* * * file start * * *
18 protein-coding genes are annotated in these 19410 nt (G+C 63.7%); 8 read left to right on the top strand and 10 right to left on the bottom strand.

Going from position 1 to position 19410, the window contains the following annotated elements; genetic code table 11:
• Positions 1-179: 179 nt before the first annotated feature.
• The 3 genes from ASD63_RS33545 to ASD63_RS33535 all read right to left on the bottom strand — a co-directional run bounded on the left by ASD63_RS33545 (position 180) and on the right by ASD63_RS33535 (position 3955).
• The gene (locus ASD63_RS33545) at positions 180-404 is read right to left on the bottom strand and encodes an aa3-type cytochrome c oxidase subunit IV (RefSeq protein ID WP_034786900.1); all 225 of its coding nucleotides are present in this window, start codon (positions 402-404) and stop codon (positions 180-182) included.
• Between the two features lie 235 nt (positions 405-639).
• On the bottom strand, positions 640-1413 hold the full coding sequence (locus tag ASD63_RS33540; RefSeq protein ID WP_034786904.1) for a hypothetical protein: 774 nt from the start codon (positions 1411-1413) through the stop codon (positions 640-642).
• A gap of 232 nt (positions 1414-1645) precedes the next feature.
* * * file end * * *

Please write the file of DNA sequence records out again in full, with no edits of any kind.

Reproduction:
18 protein-coding genes are annotated in these 19410 nt (G+C 63.7%); 8 read left to right on the top strand and 10 right to left on the bottom strand.

Going from position 1 to position 19410, the window contains the following annotated elements; genetic code table 11:
• Positions 1-179: 179 nt before the first annotated feature.
• The 3 genes from ASD63_RS33545 to ASD63_RS33535 all read right to left on the bottom strand — a co-directional run bounded on the left by ASD63_RS33545 (position 180) and on the right by ASD63_RS33535 (position 3955).
• The gene (locus ASD63_RS33545) at positions 180-404 is read right to left on the bottom strand and encodes an aa3-type cytochrome c oxidase subunit IV (RefSeq protein ID WP_034786900.1); all 225 of its coding nucleotides are present in this window, start codon (positions 402-404) and stop codon (positions 180-182) included.
• Between the two features lie 235 nt (positions 405-639).
• On the bottom strand, positions 640-1413 hold the full coding sequence (locus tag ASD63_RS33540; RefSeq protein ID WP_034786904.1) for a hypothetical protein: 774 nt from the start codon (positions 1411-1413) through the stop codon (positions 640-642).
• A gap of 232 nt (positions 1414-1645) precedes the next feature.